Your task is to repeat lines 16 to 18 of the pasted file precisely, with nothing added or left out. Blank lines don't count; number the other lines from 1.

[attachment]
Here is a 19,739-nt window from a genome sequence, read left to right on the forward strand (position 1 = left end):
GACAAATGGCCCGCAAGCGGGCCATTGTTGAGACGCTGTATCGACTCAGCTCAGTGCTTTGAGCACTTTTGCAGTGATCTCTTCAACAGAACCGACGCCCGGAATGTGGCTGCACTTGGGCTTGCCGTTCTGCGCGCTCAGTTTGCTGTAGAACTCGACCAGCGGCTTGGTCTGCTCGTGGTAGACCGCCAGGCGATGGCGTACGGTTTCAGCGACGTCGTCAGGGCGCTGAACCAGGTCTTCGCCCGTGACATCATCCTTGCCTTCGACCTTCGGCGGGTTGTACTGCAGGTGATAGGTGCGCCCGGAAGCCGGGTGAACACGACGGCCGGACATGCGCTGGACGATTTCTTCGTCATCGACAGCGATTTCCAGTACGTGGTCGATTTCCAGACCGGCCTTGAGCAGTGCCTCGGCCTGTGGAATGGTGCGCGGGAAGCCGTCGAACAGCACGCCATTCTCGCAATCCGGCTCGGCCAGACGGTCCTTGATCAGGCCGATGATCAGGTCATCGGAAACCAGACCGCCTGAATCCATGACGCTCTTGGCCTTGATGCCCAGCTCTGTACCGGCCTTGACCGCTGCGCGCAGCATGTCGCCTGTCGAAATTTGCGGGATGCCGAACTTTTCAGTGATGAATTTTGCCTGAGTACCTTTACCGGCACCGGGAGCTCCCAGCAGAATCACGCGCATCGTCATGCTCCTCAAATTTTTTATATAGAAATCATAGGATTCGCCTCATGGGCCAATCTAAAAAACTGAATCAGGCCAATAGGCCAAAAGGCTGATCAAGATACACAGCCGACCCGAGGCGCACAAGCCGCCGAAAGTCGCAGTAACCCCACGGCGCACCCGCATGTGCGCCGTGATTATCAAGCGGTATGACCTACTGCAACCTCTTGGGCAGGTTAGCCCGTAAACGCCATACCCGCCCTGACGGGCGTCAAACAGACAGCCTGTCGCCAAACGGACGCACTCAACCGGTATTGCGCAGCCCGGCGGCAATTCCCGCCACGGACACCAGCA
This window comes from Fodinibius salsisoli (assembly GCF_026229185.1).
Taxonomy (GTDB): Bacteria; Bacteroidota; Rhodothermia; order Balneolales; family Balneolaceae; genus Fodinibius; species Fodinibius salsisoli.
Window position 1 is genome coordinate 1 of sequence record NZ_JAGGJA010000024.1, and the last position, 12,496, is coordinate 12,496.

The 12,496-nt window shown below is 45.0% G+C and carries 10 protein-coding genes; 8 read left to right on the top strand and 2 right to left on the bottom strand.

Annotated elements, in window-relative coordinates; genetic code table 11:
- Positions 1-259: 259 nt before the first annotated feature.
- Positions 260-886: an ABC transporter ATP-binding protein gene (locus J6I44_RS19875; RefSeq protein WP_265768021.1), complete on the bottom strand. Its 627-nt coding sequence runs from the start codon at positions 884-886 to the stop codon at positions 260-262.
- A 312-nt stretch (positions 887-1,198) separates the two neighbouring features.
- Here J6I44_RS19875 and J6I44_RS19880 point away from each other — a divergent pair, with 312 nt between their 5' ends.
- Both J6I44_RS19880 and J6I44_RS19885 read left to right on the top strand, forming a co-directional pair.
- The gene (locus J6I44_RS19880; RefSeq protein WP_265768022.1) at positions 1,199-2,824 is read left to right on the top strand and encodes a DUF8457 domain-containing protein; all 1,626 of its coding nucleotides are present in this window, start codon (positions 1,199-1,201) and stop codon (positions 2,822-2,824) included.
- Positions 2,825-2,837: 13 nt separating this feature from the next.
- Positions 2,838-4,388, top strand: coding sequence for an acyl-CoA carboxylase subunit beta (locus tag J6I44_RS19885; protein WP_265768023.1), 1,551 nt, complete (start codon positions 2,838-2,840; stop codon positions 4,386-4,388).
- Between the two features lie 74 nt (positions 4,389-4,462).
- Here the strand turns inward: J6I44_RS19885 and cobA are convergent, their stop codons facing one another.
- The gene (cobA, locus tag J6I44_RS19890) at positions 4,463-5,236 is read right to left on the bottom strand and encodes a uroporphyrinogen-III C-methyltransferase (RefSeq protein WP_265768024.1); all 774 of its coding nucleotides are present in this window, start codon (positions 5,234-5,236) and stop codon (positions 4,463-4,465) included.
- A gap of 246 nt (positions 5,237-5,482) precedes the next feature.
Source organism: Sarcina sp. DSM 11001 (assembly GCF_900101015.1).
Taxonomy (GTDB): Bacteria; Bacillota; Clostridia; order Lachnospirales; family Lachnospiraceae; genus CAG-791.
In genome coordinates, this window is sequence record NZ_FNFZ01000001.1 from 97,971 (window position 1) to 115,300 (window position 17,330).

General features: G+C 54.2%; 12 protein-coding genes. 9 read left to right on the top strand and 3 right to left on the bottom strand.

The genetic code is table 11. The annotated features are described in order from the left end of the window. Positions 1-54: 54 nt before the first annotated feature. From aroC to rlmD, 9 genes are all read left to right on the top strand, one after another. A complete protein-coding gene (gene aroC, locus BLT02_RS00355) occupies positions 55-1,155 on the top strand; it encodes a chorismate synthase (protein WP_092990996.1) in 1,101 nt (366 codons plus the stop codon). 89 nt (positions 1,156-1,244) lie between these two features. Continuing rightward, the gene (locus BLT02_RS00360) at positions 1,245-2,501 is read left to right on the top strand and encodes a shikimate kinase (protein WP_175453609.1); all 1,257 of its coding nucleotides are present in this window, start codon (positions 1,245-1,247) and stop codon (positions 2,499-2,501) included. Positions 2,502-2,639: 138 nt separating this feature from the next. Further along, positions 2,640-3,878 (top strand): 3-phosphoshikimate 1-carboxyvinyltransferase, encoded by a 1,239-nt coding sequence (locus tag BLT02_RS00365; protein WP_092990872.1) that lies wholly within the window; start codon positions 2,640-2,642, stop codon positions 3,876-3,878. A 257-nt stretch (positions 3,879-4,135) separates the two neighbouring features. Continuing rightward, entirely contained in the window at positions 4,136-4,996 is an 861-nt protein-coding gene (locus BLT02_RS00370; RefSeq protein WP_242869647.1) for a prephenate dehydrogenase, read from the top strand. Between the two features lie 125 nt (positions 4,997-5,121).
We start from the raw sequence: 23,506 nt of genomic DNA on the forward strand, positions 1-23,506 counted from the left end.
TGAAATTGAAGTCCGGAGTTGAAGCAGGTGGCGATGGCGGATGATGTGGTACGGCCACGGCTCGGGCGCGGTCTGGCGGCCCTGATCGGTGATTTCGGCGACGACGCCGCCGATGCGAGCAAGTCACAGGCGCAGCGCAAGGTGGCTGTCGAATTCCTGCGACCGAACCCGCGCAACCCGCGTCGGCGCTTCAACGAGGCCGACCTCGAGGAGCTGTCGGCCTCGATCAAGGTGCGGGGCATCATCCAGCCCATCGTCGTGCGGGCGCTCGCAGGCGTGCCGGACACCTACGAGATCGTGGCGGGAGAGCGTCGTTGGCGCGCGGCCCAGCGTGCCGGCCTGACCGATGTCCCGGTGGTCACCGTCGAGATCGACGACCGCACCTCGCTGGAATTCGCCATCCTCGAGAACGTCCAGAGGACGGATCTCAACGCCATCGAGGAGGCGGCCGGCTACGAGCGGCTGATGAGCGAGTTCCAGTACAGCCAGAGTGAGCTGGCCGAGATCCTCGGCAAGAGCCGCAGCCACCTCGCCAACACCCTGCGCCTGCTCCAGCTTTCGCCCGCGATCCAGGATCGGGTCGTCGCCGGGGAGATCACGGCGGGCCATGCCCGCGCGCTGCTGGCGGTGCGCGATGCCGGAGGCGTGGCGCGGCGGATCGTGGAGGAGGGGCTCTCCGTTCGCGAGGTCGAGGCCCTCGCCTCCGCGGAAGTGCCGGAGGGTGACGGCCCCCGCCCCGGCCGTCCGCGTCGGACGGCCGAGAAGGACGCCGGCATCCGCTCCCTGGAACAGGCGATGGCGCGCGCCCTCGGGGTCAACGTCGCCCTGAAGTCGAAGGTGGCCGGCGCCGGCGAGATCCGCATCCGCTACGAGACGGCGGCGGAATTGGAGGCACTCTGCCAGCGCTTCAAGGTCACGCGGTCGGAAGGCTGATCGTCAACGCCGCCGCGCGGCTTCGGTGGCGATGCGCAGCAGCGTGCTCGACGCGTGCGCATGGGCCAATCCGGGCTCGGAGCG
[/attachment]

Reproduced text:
- Between the two features lie 74 nt (positions 4,389-4,462).
- Here the strand turns inward: J6I44_RS19885 and cobA are convergent, their stop codons facing one another.
- The gene (cobA, locus tag J6I44_RS19890) at positions 4,463-5,236 is read right to left on the bottom strand and encodes a uroporphyrinogen-III C-methyltransferase (RefSeq protein WP_265768024.1); all 774 of its coding nucleotides are present in this window, start codon (positions 5,234-5,236) and stop codon (positions 4,463-4,465) included.